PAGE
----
The Art of Stories: A Conversation with Steve Almond

Christine Sneed

Steve Almond is one of the few writers whose books I await with genuine impatience, and his newest was no exception. I read Truth Is the Arrow, Mercy Is the Bow: A DIY Manual for the Construction of Stories (Zando; $18) in a few fervid sittings, underlining passage after passage, Almond’s characteristic wisdom and wry sense of humor wholly present in each of the book’s four sections. Truth Is the Arrow is an addictive blend of fiction-writing craft essays, writing prompts, and poignant reflections on the challenges and felicities of making a life as a writer.

Almond is also the author of two novels, All the Secrets of the World and Which Brings Me to You (the latter cowritten with Julianna Baggott), several works of nonfiction, including the New York Times-bestselling Against Football: One Fan’s Reluctant Manifesto and Candyfreak: A Journey Through the Chocolate Underbelly of America, and three short story collections, the most recent, God Bless America.

He answered my questions via email, and there’s so much here I’m still thinking about, perhaps especially his take on the old writing bromide “Show, don’t tell.”

ZYZZYVA: Has this book been percolating for a while? What ultimately got you into the chair to write it?

STEVE ALMOND: Oh, yeah. I’ve been writing this book for more than three decades. It contains pretty much everything I have to say about writing—which winds up being most of what I have to say about life. As a teacher, I’ve been sputtering these ideas at students for years, trying to put simple and direct language to the struggles they encounter.

But what I learned from hosting the Dear Sugars podcast—as well as from being a dada—is that people don’t really want advice. They want to know that they’re not alone in the struggle. They want you to acknowledge how bewildering the human arrangement is. So rather than writing from on high, I’ve mostly just tried to be honest about all the ways in which I’ve gotten lost at the keyboard, and the stuff I realized amid my wandering. It’s more of a confessional than a craft book. That’s what got me in the chair: the chance to make something useful from all my failure.

Z: Truth Is the Arrow, Mercy Is the Bow is such an engaging and memorable combination of craft-based discussions and stories about your own formation as a writer (and as a human being). Did you know this would be the structure from the outset?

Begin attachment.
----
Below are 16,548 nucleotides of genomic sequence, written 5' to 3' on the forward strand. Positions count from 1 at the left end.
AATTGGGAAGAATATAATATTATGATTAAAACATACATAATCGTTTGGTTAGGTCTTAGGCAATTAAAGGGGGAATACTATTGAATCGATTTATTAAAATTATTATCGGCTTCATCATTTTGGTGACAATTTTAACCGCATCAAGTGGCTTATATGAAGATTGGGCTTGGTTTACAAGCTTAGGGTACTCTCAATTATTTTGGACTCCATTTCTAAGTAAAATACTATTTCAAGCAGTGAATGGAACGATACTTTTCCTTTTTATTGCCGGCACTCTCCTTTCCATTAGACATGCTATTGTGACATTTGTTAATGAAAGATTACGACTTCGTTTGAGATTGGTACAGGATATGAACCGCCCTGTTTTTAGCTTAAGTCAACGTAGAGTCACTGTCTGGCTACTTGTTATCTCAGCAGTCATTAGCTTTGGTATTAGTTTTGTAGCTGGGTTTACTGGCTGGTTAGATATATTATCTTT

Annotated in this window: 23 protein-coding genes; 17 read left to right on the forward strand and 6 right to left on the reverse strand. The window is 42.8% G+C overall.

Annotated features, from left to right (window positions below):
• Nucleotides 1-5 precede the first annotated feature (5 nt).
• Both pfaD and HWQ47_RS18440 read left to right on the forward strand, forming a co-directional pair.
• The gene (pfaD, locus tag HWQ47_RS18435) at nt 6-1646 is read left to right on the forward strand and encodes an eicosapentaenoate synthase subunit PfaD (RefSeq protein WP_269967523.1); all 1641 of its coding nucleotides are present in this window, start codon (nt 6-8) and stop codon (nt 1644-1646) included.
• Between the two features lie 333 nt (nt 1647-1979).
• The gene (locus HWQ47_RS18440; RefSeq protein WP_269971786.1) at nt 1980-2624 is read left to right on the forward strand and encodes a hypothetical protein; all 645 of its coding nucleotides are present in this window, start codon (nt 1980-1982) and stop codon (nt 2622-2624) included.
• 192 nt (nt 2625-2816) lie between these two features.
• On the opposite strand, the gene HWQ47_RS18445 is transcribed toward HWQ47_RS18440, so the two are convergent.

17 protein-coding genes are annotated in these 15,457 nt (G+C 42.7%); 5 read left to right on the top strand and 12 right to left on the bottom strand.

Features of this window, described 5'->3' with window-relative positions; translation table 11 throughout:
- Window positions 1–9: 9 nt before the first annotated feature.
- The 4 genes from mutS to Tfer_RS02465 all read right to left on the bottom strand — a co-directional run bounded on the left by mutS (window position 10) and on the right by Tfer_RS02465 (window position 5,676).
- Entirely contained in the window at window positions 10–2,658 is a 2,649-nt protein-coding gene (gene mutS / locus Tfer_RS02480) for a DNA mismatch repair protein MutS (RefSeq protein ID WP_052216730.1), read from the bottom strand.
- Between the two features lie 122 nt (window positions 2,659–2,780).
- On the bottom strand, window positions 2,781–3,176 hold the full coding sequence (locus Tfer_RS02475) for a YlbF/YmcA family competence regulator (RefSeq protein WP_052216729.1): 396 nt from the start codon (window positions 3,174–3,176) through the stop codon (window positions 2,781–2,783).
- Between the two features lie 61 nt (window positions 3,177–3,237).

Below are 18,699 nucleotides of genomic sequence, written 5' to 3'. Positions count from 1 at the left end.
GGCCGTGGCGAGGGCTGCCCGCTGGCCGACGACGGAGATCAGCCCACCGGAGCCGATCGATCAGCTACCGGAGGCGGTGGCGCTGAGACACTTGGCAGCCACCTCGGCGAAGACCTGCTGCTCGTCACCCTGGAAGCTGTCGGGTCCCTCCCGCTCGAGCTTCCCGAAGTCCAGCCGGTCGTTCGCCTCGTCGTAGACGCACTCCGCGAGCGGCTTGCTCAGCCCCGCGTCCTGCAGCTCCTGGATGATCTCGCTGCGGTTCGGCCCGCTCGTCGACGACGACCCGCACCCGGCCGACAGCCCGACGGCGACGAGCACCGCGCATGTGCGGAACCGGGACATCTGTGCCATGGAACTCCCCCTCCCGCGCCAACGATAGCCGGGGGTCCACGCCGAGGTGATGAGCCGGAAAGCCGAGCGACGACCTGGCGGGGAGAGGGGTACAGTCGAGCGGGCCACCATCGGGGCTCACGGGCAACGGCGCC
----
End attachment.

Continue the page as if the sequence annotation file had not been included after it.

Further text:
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SA: I had no idea what form the book would take. I only knew that I wanted to avoid being overly technical, or mystical, about the creative process. Because it’s really pretty simple, when you boil away all the romance. Your job is to make decisions. As a writer, those decisions concern words, punctuation, paragraph shape, plot, characters, conflict, chronology, and so on. It’s relentless and exhausting and most of time, doubt-choked. It was important that I identify, in very concrete ways, the kinds of bad decisions I’d made as a writer, and why they held my stories back.

This meant writing some essays about the basic elements of craft (plot, narration, chronology, etc.). I also wanted to write about where stories come from—the inspiration part of the process. So the second section of the book is about all the stuff that gets our engines going: sex and obsession and humor, and it includes prompts to get folks writing in a loose, relaxed way.

The third section of the book is about all the internal stuff that holds us back. Writer’s block. Ego need. Competitive envy. Anxiety about exposure. What I call the Evil Voices. There’s also a Frequently Asked Questions section, at the end, which are these little micro-essays, many of them lifted from my crazy DIY craft book, “This Won’t Take But a Minute, Honey.” This was a book I wrote fifteen years ago, and sold out of my backpack, for cash, like a drug dealer.

Z: I was struck by so many of your observations in this book about why making a life as a writer is often so hard, among them: “You have to be able to convert humiliation into humility. You have to be patient and stubborn enough to outlast your doubt.” Many writers (myself included) find it easier to take refuge in pessimism and cynicism. Why is humility so crucial for writers?